The Summons by John Grisham has been read too. Not as good as his other books but worth a read. I had guessed the 'twist' long before it came and that didn't help.

Currently reading: India Unbound by Gurcharan Das

Sunday 23 March 2014

I and My Books This Year

These are the books I have read this year so far and managed to remember the titles:
  • The Last Lecture by Randy Paush
  • Dork by Sidin Vadukut
  • God save the Dork by Sidin Vadukut
  • The Daughter of Time by Josephine Tey
  • A Shilling for Candles by Josephine Tey
  • The Franchise Affair by Josephine Tey [1]
  • Tales of Beedle the Bard by J K Rowling
  • The Good Man Jesus and the Scoundrel Christ by Philip Pullman
  • All three The Tales of Dunk and Egg series of novellas by George R R Martin
  • The Princess and The Queen novella by GRRM, part of Dangerous Women anthology
I bought The Last Lecture like 10 months ago and managed to read it only now. Got too lazy last year on reading books front. One reason for writing this is to publicly shame myself into reading more. If I don't write about books here going further, assume that I haven't read anything those weeks. One more motivation is that this provides some material for the blog, which I have managed to ignore for so long.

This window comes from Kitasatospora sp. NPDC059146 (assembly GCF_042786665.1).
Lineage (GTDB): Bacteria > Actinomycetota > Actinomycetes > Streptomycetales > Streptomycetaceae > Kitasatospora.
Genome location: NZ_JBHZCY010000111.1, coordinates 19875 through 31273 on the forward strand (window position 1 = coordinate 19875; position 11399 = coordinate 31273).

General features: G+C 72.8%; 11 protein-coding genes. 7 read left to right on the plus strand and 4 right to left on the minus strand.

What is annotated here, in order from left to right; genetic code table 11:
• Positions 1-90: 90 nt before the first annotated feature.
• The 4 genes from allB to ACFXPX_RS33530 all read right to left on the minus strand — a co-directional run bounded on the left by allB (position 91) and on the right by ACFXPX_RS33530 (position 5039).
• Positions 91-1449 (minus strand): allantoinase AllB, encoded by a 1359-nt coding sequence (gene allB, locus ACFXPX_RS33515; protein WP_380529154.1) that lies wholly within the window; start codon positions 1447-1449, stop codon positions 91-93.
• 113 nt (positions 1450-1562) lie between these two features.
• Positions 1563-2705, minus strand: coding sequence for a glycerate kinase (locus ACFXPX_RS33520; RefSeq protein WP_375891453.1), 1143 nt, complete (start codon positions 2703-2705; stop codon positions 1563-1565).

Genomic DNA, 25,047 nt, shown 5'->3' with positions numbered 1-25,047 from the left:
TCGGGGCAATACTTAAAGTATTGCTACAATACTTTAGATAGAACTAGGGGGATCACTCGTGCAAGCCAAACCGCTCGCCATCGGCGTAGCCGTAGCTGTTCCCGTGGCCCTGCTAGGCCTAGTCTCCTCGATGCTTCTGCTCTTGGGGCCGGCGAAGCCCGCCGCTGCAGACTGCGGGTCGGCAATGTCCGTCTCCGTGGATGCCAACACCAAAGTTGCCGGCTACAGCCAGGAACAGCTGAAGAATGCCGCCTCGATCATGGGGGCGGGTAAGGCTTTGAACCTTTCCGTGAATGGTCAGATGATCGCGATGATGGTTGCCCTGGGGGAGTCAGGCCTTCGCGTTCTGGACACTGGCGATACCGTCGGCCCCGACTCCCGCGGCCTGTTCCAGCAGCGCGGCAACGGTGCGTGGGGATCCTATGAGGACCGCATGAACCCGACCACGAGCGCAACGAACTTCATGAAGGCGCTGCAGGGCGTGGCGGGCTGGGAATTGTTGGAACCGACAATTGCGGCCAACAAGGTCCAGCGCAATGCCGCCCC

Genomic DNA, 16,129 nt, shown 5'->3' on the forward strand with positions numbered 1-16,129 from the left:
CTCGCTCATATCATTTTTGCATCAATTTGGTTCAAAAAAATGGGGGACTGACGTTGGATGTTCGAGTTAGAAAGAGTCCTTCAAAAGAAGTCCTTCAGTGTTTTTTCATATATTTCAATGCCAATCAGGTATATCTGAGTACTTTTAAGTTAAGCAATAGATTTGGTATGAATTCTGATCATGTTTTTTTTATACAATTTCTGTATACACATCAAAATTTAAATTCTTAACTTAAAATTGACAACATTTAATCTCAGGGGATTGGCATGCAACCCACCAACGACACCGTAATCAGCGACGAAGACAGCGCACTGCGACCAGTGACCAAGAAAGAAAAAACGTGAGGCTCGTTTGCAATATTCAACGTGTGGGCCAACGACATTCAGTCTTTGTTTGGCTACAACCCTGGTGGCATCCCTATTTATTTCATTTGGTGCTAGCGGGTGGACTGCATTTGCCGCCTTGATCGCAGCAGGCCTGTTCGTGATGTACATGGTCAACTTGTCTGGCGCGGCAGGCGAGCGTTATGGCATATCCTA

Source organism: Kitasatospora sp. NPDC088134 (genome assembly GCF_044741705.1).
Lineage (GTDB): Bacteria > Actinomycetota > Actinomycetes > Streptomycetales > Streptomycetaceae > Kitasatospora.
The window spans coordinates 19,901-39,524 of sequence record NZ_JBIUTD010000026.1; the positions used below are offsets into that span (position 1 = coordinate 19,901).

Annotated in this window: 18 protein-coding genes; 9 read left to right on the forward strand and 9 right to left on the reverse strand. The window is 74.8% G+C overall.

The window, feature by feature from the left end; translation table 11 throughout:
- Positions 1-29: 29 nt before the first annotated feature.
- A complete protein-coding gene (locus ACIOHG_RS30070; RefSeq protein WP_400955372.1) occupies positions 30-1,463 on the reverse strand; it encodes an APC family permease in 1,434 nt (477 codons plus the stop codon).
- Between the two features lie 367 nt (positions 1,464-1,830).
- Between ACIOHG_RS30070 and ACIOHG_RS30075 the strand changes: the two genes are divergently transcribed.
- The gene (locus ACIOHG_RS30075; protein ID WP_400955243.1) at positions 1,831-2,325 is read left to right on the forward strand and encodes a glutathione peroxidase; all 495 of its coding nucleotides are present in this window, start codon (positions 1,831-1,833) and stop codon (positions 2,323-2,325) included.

The Last Lecture is as good as it gets. Anyone who has watched Randy Paush's Last Lecture knows what the book is about. If you haven't, it' is about time you did. Go watch it. It's free and worth your time. I shall write a detailed blog sometime later. I intend to reread it.

Sidin's novels are good fun and I liked the subtle humour in the novels set around the lives of modern management consultants.

The Daughter of Time is an excellent novel that's old enough to be in public domain. All her novels are old enough to talk about calling exchange to connect the telephone, but are enjoyable any time.

Tales of Beedle the Bard is a children's book by J K Rowling, an offshoot from Harry Potter universe. As entertaining and stimulating as a children's book can be. ;-)

The Good Man Jesus and the Scoundrel Christ is a fictional story trying to clarify (or make sense of) another fictional story. ;-) Expertly done if you ask me.

The other four works by GRRM are set in the famous world of A Song of Ice and Fire - more popularly known as Game of Thrones - universe. As excellent as fantasy novels go. P&Q has lots of fantasy elements like dragons fighting etc; Dunk & Egg novellas are pretty thin on fantasy elements but have the same expert story telling and complex characters that GRRM is famous for.

[1] All her works are in public domain & available for free download here.

PS: Hat tip to Yuvi Panda for the idea for this entry.

Monday 17 March 2014

I'm alive. Sort of.

Wow. It has been two years plus since I wrote a blog post. New one coming soon. :) Should I change the engine to Wordpress? Blogger composer still sucks after all these years. Sigh.

Friday 16 December 2011

Genocide and Justice

Forty years ago, this day, Pakistani forces surrendered to Lt. Gen. J S Aurora and Bangladesh became truly independent. As Daily Star (Bangladeshi newspaper) wrote, the false premise of communalism was broken and Bangladeshis 'were proud witnesses to a restoration of their secular heritage'.